Microsoft on Wednesday announced a set of deals to more tightly integrate services built by other software makers into its Office suite.
People who store Office files on Box or Dropbox, along with two other popular online file storage and sharing services, will now be able to edit those documents at the same time as other users. Previously, that function was only available for Office documents stored on a Microsoft service.
The new links between Office and other software are part of Seattle-based Microsoft's effort to broaden the reach of its products by partnering with other software makers, including competitors. In the past two years, Microsoft has released versions of Office for Apple's iPad, delivered free versions of Office apps for smartphones, and announced a range of deals that connected its software to programs built by other companies .Microsoft, a company known at times for pushing customers to use only its services, adopted this more open stance after mobile- and Web-based applications drew people's attention away from the PC, which is the primary home of Microsoft products.
"This is incredibly symbolic of the broad shift that you're seeing in Microsoft," said Aaron Levie, chief executive of Box. The company is "a much more open and interoperable partner within the cloud ecosystem."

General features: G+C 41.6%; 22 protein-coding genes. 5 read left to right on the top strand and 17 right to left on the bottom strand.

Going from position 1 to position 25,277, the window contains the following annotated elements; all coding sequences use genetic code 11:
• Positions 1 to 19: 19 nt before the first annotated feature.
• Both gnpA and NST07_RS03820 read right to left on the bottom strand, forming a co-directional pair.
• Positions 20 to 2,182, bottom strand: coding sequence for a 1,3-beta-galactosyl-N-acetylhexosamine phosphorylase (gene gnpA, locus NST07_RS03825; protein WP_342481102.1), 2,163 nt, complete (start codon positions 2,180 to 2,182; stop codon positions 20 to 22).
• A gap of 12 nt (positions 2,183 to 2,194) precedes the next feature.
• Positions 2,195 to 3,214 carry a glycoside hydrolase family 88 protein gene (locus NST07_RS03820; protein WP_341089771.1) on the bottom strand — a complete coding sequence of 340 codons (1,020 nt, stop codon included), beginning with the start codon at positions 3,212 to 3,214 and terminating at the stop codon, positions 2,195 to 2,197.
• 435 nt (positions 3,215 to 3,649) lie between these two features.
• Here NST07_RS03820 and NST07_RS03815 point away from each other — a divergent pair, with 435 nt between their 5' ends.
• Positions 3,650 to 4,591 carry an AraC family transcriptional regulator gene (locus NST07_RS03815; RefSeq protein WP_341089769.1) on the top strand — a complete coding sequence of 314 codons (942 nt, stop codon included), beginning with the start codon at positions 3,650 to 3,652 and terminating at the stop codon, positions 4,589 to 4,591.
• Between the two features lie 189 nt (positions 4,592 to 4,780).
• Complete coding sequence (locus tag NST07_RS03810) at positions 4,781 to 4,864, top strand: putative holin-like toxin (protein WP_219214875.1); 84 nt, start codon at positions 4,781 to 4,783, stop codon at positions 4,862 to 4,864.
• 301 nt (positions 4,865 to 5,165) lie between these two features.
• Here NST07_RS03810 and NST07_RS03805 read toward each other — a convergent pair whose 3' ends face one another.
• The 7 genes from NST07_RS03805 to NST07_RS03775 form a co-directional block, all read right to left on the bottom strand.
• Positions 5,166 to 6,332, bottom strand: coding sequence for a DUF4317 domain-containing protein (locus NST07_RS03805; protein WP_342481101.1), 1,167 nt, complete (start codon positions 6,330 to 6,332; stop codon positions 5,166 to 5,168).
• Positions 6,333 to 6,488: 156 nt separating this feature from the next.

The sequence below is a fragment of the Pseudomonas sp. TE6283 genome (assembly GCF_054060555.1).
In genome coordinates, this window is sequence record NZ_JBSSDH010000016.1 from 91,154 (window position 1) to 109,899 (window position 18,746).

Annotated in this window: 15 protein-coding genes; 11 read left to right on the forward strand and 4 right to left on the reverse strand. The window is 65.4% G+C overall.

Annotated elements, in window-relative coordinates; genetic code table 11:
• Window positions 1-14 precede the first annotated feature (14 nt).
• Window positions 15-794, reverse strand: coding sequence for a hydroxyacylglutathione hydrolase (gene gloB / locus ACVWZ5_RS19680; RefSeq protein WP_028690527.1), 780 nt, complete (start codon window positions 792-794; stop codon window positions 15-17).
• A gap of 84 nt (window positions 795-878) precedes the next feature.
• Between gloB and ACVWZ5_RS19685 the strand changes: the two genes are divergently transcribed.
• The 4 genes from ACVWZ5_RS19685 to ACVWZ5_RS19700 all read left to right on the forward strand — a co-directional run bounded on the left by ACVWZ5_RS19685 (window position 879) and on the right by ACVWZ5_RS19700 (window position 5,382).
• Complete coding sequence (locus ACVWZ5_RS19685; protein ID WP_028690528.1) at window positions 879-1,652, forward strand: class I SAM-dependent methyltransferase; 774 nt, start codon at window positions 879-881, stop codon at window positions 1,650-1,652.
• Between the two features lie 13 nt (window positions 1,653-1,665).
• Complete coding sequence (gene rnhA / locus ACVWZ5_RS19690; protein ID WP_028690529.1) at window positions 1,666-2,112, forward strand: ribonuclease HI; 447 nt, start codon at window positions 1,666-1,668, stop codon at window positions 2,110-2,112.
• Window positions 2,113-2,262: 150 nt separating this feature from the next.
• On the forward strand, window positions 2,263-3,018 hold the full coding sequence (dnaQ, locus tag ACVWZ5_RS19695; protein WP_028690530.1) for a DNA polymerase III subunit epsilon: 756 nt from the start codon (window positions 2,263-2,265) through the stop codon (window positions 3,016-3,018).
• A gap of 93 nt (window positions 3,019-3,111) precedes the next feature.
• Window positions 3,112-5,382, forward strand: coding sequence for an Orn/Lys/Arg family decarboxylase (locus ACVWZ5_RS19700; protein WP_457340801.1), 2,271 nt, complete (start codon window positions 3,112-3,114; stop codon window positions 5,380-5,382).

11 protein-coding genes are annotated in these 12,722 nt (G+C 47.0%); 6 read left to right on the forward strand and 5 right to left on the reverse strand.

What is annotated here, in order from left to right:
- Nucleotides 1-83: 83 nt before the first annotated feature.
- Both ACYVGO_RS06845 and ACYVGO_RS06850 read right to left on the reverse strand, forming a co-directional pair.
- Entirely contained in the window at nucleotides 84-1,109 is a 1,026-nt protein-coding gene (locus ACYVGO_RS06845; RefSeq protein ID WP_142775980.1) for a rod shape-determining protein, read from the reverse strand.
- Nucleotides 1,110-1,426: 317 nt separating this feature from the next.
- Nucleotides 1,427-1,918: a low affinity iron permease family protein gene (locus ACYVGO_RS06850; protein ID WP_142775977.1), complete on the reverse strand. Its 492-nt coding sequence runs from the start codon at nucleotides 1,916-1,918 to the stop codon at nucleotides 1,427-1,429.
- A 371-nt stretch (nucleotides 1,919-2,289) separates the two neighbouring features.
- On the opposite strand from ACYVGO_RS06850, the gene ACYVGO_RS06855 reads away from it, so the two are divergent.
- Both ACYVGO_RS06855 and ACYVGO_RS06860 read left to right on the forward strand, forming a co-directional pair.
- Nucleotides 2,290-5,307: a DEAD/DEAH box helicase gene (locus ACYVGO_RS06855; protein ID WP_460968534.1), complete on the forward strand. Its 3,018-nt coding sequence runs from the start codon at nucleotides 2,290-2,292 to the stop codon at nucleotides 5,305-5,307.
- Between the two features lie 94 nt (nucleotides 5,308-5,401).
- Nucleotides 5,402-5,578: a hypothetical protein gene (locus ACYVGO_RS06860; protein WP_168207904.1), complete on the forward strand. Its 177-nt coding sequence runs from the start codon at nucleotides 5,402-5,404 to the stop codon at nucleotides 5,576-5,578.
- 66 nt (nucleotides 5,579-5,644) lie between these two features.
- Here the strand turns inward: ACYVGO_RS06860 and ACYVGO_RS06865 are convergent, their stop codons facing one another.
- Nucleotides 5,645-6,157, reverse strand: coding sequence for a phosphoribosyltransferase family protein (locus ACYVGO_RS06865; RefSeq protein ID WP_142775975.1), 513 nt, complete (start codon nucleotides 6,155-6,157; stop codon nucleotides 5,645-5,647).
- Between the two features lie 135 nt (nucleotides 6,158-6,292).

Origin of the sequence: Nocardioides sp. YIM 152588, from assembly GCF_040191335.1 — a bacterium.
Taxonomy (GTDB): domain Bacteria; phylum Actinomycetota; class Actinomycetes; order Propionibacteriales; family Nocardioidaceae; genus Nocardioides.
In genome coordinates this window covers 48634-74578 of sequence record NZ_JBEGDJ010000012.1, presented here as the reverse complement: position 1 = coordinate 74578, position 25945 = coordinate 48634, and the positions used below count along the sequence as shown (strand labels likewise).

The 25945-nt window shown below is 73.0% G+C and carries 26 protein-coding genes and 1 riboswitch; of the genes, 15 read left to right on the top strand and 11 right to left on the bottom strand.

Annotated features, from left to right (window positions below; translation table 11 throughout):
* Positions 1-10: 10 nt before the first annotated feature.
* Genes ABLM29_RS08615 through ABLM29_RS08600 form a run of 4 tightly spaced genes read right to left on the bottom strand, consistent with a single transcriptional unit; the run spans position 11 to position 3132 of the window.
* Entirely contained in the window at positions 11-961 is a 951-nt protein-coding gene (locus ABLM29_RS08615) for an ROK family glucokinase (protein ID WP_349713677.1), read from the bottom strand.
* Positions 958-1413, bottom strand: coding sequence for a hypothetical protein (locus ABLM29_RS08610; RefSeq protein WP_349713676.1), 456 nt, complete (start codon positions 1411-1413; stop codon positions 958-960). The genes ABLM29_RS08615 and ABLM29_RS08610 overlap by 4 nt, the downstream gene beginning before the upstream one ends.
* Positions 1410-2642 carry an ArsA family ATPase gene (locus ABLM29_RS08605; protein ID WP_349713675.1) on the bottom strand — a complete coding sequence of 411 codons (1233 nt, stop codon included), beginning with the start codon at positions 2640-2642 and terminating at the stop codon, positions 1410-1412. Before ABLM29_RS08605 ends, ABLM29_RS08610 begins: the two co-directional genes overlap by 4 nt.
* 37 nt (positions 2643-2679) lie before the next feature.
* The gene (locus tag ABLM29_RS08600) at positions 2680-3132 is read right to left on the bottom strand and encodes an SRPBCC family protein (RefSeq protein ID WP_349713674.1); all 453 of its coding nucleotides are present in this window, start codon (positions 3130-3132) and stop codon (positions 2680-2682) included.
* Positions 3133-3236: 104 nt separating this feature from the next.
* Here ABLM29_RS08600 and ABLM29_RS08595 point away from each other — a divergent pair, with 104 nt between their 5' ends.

Other new features, which Microsoft outlined in a blog on Wednesday, include enabling users of Office on Apple's iOS to access files stored with other companies from within the app. Meanwhile, Box and Dropbox customers using the latest version of Outlook.com will be able to attach files to emails sent through the service.
"We're moving pretty rapidly toward this future world, which is all about software working together," said Levie, who grew up on Mercer Island. "The integration is amazing because from a user experience standpoint, I can be using Microsoft Office on my phone and I can get access to all of my files wherever they are."
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